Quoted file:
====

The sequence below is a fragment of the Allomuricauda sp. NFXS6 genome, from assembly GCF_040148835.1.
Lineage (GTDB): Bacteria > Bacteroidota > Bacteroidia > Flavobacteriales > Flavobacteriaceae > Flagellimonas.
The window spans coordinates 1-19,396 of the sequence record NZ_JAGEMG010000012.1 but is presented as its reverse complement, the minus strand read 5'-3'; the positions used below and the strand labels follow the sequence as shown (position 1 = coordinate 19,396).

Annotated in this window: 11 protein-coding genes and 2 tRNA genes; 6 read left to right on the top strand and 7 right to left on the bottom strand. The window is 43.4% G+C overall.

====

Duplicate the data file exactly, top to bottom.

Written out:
The sequence below is a fragment of the Allomuricauda sp. NFXS6 genome, from assembly GCF_040148835.1.
Lineage (GTDB): Bacteria > Bacteroidota > Bacteroidia > Flavobacteriales > Flavobacteriaceae > Flagellimonas.
The window spans coordinates 1-19,396 of the sequence record NZ_JAGEMG010000012.1 but is presented as its reverse complement, the minus strand read 5'-3'; the positions used below and the strand labels follow the sequence as shown (position 1 = coordinate 19,396).

Annotated in this window: 11 protein-coding genes and 2 tRNA genes; 6 read left to right on the top strand and 7 right to left on the bottom strand. The window is 43.4% G+C overall.